One of the tantalizing features of the Alexa Mini is the ability to control it wirelessly. “This is something that is part of the modern design of the Alexa series,” Russell says, “which will let you control some functions of the camera from an iPad or iPhone, or you can get complete remote control with ARRI’s own Wireless Control Unit.”
As new as it is, the ARRI Alexa Mini has already met the test of some top videographers. For example, director of photography Paul Sommers has used it on the FOX series Empire.
Cinematographer Paul Sommers has used an Alexa Mini on the FOX series Empire. Pictured here, Empire’s Bryshere Gray and Taraji P. Henson. Photo by Chuck Hodes/FOX.
“Somebody told me we got the very first one,” Sommers says, “and by now we have a full system with accessories including the [Cinematography Electronics] Cine Tape Measure Control plugged into the body, which my assistant loves. We use it primarily on a Steadicam, or on a crane or on handheld gimbals. Since Empire is a performance show, anything we can do to make the camera lighter helps the operator.”
Sommers’ experience has only endeared him to the Alexa Mini. “By now, having worked with the camera, I find the Mini actually has more functionality than most of the normal Alexas,” Sommers says. “It even has more dynamic range, almost a whole stop, than the classic Alexa. It’s not just the sensor—it’s all the electronics that ARRI puts behind the sensor that make the difference. I’d have no fear having three Minis as my main shooting package.”
Could he suggest any improvements?
Cinematographer Richard Rutkowski on the set of Manhattan
“Well, my B-camera crews could use some more power ports on the camera, but I know there are some after-market cages that offer that,” he says. “Other than that, the Mini has really been pretty bulletproof ever since it showed up.”
“We started using the Mini as a third body on a Steadicam when we first got it early in 2015,” recalls Richard Rutkowski, the DP on Lionsgate’s Manhattan, which airs on WGN America, “but since it could record ARRIRAW, we quickly learned it was even more powerful than the other ARRI cameras, despite its smaller package.”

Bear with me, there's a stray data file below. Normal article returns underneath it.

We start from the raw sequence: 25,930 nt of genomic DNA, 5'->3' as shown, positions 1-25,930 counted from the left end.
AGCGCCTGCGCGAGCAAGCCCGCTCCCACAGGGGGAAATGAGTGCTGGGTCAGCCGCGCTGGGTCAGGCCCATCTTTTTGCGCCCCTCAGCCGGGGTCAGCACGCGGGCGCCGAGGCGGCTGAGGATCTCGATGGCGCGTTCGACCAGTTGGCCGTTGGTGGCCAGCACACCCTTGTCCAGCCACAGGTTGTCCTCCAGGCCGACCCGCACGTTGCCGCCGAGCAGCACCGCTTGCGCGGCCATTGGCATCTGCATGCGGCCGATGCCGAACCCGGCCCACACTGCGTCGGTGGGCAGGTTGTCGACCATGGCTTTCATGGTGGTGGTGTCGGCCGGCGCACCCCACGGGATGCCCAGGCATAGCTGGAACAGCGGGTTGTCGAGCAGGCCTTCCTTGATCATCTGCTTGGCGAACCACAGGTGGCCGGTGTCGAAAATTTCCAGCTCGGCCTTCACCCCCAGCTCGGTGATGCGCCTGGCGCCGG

Frank Winter (John Benjamin Hickey, left) and Glen Babbit (Daniel Stern) in Manhattan.
Rutkowski found ways to take advantage of the Mini’s diminutive form. “I thought about handheld, and tucking the Mini into hidden parts of a car,” he says. “There is always that shot where you want to stick the camera up against the ceiling or hidden into a corner. It’s in those situations that the Mini shines.”
With less than a year with the Mini, he has already amortized its cost. “Over the year, I have customized the Mini to fit my style of shooting, and I now use it on two interesting TV shows. I bring it with me to the set of The Americans for FX and Manhattan for WGN. Fortunately, their seasons don’t overlap. When I’m not using the Mini myself, I rent it out to help cover the cost, so in addition to making my job easier, it also works as an investment.”
Casey Warren and Danielle Krieger
Filmmakers Casey Warren and Danielle Krieger of Mindcastle Studios shot a short with the Alexa Mini, a visual poem called “The Journey.”
“We’ve been working with Michael Jonas at ARRI over the past year to help design the Alexa Mini,” says Warren, “and he was very receptive to our suggestions.”